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Home | Got a Minute | Career advice | No. 95 – How do I convince my boss to let me WFO (work from overseas)?

No. 95 – How do I convince my boss to let me WFO (work from overseas)?

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22 February 2023

I am 25, have no family responsibilities, and I am really keen to see the world. I have a job I love in tech, which I primarily do from home. My workplace allows us to work from home no issues at all, but I want to take it one step further and work while travelling overseas. I can see how I can make it work, although I am not sure my boss will be as keen. How am I best to get him on board, so I can pack my laptop and go?

It sounds like you are keen to become a digital nomad (and it is easy to see why given this is probably the best time in your life to do so). You are right in anticipating that there is a big difference for some organisations in agreeing to have people work from home – somewhere in Australia – to having you work from the road in a remote corner of the world.

You are definitely going to need a well-thought-out argument and detailed plan for how to make this work. I would then ask to meet with your boss and talk about how your current remote setup is working well for both you and the organisation. I would reaffirm your commitment to the business and explain how you would like to be able work from anywhere, not just from home. Be prepared to explain what your work schedule will look like on the road and how you will track and report your progress. You are also going to need to understand any tax or company policy issues your plan raises.

You will need to be prepared to address how you will manage timezones. If your work is something you largely do alone, timezones may not be much of an issue. However, if you have to attend online meetings, presentations or even collaborate with your work colleagues online during Australian work hours, there will be some concern about how practical this will be so make sure you address those concerns upfront. Hopefully, safe travels.

I have been on a career break for five years, and I am contemplating re-entering the workplace. I still have two young children at home, so I don’t think I am ready to go back to work just yet, but I am starting to think about my options. I don’t have a formal career path and so am open to what I do, but that is actually pretty scary because I don’t really know where to start. What do you recommend?

It is a great idea to be thinking ahead about and starting to plan for what a possible return to work might look like. Don’t be scared though – this is a wonderful opportunity while you are planning to think about what you love to do and how that might look as you balance work and family in the future. Fortunately, the workplace has changed a lot over the past five years with most employers now offering a range of virtual or hybrid options to give you more flexibility than you may have had before. Depending on the work you choose to do, flexibility could open up many new doors you hadn’t thought of previously.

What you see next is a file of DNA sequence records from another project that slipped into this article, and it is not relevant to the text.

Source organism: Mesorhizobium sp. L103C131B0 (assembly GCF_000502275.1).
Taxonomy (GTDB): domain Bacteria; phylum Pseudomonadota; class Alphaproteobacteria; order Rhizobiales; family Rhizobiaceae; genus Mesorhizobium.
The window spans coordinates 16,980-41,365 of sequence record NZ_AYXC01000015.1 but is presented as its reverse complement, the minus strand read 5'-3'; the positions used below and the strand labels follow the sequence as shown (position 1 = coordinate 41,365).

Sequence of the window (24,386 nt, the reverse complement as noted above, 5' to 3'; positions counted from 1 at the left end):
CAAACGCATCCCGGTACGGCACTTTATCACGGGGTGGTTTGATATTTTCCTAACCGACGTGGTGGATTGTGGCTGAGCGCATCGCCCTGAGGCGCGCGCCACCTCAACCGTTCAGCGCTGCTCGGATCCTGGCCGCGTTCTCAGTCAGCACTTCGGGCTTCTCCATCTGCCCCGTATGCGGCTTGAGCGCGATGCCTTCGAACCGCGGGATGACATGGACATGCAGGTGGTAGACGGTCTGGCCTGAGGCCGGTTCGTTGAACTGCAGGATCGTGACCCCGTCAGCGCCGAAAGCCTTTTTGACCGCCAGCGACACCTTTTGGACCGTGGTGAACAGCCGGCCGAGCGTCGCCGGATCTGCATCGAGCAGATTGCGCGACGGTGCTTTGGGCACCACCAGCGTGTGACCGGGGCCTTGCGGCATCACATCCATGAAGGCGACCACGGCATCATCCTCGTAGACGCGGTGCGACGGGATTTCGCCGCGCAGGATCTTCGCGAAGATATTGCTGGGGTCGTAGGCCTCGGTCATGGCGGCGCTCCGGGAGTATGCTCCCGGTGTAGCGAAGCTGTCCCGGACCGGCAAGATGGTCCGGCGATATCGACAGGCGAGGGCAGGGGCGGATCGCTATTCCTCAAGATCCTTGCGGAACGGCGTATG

One option you might want to look into is a program called Jobs Academy. It is a free, year-long virtual program designed to help women return to work after a career break. It is run by Future Women and funded with assistance from the federal government. Since the program is run online, it may be a helpful way to start investigating and thinking about an approach to take for re-entering the workforce when you are ready.

I would also start thinking about some employers you would love to work for and investigating the range of flexible options on offer. You can look at websites like to find out more information on what it is like to work for various employers and start narrowing your search down. Good luck!

Every few years my employer recruits a new batch of casual staff when there are permanent staff who are underemployed. This increases competition and forces existing staff to fight with new staff for available shifts. Should underemployed permanent staff be offered more hours before recruiting new staff?

At first glance, it makes no sense to hire additional people when you already have employees, being paid, who are not fully utilised. You refer to more hours for permanent staff – do you mean overtime hours? The only assumption I can make is that to have permanent staff do overtime costs more than having casuals (who can be hired just for the period they are needed).

Whatever the ins and outs of the roster system in your workplace and why this is happening, it is an issue your boss needs to address. It sounds like frequent communication would be a good start to explain why casuals are being brought on, and to prevent the “Hunger Games – Shifts Edition” being able to develop. Your boss must address these issues in order for a better workplace culture to exist.

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